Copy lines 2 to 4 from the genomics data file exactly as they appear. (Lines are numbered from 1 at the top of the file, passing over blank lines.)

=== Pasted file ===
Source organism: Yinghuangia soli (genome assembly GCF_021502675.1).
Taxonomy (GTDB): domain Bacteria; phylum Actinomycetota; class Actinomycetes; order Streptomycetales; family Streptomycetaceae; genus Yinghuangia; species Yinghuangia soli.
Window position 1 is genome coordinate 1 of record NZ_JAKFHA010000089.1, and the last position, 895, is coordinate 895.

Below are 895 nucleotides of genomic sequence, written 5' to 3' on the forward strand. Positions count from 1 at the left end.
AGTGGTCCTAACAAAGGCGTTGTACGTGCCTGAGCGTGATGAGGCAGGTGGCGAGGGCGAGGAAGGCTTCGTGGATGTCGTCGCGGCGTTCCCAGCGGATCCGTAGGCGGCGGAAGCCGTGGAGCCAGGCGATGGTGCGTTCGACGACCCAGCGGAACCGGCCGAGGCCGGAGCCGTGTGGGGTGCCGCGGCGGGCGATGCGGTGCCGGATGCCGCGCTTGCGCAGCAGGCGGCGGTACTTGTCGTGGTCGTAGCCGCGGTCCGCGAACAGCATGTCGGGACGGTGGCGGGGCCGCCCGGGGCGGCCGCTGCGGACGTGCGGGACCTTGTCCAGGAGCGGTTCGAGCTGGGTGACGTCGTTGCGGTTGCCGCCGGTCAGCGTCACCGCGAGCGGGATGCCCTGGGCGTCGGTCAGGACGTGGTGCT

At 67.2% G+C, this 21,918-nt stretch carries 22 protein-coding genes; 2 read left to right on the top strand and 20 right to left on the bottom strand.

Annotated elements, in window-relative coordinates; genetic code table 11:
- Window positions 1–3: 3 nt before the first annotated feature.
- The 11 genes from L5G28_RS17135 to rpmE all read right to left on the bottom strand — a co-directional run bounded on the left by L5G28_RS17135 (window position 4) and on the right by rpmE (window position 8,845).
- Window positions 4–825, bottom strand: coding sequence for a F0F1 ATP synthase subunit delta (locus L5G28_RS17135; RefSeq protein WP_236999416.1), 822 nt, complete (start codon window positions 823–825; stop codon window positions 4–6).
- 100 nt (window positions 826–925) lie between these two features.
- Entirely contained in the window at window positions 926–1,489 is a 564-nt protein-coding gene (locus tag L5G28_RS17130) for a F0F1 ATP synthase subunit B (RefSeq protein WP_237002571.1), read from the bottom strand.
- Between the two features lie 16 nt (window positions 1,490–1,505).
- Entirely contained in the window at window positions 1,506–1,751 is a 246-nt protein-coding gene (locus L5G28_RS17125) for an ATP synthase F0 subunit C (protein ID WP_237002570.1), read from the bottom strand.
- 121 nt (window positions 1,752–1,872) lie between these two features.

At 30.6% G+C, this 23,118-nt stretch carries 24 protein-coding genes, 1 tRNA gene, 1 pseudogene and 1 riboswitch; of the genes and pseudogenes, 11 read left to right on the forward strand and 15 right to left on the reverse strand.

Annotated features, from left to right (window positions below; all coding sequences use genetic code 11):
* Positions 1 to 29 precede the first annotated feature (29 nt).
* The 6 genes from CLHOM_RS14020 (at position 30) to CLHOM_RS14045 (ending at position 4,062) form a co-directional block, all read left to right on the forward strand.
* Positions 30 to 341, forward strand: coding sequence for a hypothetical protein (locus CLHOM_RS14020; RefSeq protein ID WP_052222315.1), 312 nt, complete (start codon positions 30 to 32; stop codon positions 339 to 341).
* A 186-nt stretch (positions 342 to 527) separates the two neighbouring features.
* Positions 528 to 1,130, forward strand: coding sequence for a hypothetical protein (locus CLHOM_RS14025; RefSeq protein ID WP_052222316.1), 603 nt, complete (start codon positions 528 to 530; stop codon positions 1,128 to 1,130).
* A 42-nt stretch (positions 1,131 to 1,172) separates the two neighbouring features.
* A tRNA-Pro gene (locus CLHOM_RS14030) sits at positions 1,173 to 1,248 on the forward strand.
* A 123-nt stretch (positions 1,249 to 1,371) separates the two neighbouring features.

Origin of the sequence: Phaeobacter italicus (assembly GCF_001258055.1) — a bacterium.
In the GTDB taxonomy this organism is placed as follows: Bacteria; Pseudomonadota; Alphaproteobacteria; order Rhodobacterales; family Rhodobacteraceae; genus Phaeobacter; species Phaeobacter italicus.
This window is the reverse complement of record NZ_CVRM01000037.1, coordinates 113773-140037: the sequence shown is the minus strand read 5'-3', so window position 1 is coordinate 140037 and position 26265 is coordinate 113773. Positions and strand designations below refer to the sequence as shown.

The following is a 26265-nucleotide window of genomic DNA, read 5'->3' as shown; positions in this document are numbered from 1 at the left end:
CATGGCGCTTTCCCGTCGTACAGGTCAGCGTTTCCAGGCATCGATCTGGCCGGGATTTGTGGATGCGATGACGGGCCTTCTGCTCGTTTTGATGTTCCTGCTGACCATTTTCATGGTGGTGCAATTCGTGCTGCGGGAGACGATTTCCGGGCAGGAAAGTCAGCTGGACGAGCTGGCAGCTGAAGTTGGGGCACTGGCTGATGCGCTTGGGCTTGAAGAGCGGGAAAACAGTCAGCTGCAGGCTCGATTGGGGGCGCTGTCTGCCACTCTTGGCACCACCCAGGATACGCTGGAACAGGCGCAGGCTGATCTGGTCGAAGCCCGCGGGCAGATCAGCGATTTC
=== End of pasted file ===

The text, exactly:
Taxonomy (GTDB): domain Bacteria; phylum Actinomycetota; class Actinomycetes; order Streptomycetales; family Streptomycetaceae; genus Yinghuangia; species Yinghuangia soli.
Window position 1 is genome coordinate 1 of record NZ_JAKFHA010000089.1, and the last position, 895, is coordinate 895.

Below are 895 nucleotides of genomic sequence, written 5' to 3' on the forward strand. Positions count from 1 at the left end.